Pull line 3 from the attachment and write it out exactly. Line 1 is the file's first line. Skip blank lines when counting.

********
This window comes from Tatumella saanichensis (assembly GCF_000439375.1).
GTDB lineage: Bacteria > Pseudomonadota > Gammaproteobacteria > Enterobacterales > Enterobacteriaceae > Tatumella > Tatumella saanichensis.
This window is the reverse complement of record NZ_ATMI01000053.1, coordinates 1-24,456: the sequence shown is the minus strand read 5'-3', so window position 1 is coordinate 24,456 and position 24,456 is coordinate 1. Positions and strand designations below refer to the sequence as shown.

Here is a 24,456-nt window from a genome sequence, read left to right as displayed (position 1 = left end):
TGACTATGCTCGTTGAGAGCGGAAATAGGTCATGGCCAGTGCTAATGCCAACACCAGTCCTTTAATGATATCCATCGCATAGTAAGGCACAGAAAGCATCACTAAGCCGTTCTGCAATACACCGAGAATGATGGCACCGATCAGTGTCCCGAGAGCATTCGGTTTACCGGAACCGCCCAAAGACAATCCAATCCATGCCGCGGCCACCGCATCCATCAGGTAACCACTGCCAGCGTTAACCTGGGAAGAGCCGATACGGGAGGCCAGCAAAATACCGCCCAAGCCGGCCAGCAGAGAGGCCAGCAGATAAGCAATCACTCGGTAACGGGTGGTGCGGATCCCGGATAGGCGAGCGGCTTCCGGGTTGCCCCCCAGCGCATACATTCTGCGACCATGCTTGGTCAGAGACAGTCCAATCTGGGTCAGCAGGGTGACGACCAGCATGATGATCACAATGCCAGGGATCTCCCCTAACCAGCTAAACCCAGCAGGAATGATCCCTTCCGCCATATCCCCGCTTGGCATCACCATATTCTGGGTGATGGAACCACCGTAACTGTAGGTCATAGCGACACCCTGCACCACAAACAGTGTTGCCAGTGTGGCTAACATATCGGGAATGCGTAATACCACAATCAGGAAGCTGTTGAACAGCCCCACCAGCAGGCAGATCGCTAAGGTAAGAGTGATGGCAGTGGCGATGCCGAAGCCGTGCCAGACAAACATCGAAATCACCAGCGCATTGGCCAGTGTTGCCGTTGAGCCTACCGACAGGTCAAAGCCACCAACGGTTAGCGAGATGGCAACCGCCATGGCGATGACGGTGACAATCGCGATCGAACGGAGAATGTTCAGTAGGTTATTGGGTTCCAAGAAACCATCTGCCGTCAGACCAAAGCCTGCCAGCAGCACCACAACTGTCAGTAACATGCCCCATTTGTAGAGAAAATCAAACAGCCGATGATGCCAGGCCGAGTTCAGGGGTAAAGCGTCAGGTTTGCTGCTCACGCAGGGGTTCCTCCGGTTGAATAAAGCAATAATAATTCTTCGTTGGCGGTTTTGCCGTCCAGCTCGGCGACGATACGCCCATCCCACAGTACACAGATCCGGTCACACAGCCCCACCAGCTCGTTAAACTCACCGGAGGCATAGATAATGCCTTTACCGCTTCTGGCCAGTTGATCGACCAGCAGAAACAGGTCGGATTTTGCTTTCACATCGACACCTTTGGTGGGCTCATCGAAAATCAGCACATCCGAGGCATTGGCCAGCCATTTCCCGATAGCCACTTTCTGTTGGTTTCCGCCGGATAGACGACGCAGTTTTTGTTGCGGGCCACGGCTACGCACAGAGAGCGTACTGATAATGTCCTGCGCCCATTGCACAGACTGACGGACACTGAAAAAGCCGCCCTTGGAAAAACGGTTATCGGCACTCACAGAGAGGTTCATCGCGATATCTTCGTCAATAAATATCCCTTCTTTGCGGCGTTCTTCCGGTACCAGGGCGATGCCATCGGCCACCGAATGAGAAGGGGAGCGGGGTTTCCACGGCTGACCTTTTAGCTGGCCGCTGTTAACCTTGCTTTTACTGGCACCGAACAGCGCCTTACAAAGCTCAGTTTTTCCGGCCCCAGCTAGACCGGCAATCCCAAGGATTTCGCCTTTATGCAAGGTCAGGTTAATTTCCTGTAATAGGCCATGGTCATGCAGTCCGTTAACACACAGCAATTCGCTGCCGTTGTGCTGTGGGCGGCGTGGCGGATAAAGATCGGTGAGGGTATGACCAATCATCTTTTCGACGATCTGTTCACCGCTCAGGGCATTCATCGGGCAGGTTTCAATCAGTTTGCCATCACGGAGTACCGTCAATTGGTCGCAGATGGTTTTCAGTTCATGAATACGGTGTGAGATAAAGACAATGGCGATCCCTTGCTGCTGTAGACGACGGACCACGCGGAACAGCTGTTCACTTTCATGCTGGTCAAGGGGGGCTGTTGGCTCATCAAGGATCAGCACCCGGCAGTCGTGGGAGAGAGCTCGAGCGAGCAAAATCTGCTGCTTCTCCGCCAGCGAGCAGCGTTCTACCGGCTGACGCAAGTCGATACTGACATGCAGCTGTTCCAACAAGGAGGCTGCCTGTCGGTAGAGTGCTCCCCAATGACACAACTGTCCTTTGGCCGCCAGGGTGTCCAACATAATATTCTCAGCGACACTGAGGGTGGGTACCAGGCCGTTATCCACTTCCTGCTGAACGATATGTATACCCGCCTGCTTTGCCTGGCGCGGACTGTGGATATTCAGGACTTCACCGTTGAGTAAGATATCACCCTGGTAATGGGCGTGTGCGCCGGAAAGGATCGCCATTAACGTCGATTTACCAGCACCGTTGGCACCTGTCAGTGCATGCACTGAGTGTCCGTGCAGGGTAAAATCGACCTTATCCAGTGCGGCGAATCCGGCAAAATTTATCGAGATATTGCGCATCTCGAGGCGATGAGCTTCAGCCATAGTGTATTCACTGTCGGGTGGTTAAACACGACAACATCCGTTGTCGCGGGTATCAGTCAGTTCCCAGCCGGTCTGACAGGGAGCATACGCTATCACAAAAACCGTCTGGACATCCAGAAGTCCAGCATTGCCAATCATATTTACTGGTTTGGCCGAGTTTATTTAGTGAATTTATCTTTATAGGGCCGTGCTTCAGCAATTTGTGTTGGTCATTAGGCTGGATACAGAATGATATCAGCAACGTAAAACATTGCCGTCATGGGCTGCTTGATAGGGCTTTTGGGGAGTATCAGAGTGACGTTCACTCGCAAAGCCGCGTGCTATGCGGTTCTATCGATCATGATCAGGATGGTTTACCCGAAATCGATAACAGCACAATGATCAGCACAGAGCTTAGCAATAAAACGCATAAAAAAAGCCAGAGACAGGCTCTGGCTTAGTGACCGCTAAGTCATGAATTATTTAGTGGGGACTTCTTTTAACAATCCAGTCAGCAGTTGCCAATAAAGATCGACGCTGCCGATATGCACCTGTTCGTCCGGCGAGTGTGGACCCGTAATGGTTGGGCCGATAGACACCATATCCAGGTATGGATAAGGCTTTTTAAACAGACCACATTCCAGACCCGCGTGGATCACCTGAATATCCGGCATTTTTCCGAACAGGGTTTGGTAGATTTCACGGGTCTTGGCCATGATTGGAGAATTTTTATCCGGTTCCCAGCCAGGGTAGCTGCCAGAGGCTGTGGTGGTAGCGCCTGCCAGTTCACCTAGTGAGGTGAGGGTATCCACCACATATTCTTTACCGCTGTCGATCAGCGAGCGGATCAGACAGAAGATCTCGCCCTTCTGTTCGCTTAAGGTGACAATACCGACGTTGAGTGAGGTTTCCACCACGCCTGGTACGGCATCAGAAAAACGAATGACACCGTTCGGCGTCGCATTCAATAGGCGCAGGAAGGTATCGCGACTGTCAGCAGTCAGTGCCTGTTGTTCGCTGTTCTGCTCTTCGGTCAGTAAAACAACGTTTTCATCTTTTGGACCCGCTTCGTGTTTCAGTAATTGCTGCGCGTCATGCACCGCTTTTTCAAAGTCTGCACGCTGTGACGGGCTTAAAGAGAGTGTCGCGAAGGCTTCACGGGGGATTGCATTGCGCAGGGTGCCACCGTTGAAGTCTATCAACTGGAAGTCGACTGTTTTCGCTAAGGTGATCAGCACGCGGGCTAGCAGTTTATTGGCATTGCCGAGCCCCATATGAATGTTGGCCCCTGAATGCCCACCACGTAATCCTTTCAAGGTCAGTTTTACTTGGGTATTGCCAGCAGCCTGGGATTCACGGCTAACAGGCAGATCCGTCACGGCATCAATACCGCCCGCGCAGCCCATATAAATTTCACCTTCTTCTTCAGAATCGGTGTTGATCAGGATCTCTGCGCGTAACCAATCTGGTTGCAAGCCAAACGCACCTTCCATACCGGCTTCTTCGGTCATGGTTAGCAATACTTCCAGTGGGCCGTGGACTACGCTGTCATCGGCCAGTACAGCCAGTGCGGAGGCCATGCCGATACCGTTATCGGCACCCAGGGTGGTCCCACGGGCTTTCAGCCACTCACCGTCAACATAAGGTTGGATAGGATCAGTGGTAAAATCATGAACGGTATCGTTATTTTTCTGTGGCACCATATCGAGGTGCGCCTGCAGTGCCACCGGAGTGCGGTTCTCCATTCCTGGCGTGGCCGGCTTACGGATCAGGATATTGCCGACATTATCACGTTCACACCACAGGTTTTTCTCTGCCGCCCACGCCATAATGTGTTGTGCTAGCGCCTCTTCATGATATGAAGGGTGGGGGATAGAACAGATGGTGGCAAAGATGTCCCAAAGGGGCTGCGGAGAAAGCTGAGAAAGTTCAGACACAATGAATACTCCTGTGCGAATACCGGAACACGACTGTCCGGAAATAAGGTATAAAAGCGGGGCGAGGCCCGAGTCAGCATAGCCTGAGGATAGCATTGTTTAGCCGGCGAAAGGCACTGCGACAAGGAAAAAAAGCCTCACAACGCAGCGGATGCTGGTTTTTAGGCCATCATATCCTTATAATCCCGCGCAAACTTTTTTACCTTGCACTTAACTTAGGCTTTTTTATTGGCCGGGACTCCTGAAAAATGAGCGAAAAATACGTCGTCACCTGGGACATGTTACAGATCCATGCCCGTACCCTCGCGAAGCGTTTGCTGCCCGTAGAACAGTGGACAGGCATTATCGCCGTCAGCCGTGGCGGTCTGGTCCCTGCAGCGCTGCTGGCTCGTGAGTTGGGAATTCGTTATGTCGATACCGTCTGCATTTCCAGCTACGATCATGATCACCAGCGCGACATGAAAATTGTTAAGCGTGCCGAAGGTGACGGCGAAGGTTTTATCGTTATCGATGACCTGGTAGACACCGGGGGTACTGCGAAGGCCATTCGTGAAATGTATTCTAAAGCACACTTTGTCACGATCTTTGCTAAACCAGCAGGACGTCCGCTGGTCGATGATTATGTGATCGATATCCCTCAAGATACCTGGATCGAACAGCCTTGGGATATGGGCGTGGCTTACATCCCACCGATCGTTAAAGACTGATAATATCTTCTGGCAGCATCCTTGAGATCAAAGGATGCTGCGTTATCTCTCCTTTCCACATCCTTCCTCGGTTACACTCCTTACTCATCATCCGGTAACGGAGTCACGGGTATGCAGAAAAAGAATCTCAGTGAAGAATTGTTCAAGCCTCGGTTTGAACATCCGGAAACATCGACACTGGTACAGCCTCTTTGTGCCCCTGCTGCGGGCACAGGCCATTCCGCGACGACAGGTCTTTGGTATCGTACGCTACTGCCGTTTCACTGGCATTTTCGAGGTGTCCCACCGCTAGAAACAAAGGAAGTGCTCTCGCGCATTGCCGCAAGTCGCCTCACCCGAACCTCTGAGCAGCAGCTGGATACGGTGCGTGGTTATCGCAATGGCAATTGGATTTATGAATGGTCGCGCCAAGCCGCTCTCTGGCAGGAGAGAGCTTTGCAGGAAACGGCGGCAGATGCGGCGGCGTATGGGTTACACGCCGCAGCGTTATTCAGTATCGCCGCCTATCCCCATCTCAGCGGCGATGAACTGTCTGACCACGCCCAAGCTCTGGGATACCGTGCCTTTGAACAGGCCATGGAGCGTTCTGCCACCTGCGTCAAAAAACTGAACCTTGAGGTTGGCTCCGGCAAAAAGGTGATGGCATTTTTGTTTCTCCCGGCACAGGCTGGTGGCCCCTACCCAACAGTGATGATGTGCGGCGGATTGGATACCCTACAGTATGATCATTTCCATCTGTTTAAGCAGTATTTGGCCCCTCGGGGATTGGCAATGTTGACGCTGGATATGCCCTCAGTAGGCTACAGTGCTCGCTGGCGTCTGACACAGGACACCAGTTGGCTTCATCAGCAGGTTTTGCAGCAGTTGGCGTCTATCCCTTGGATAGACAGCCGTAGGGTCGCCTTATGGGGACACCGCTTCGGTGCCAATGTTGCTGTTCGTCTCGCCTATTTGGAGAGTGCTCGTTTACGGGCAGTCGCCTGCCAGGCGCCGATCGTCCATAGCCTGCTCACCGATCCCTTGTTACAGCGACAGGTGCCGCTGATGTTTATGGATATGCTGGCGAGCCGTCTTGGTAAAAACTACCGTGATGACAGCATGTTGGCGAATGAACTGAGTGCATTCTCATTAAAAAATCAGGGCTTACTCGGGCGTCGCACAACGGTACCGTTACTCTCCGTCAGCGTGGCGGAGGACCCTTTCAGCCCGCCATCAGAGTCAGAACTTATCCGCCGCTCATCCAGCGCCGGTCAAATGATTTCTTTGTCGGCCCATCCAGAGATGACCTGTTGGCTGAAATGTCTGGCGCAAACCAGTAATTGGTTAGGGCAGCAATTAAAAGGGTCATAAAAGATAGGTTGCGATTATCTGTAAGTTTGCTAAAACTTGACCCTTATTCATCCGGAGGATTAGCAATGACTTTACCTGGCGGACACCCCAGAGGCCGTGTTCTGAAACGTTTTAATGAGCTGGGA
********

This window is the reverse complement of record NZ_ATMI01000053.1, coordinates 1-24,456: the sequence shown is the minus strand read 5'-3', so window position 1 is coordinate 24,456 and position 24,456 is coordinate 1. Positions and strand designations below refer to the sequence as shown.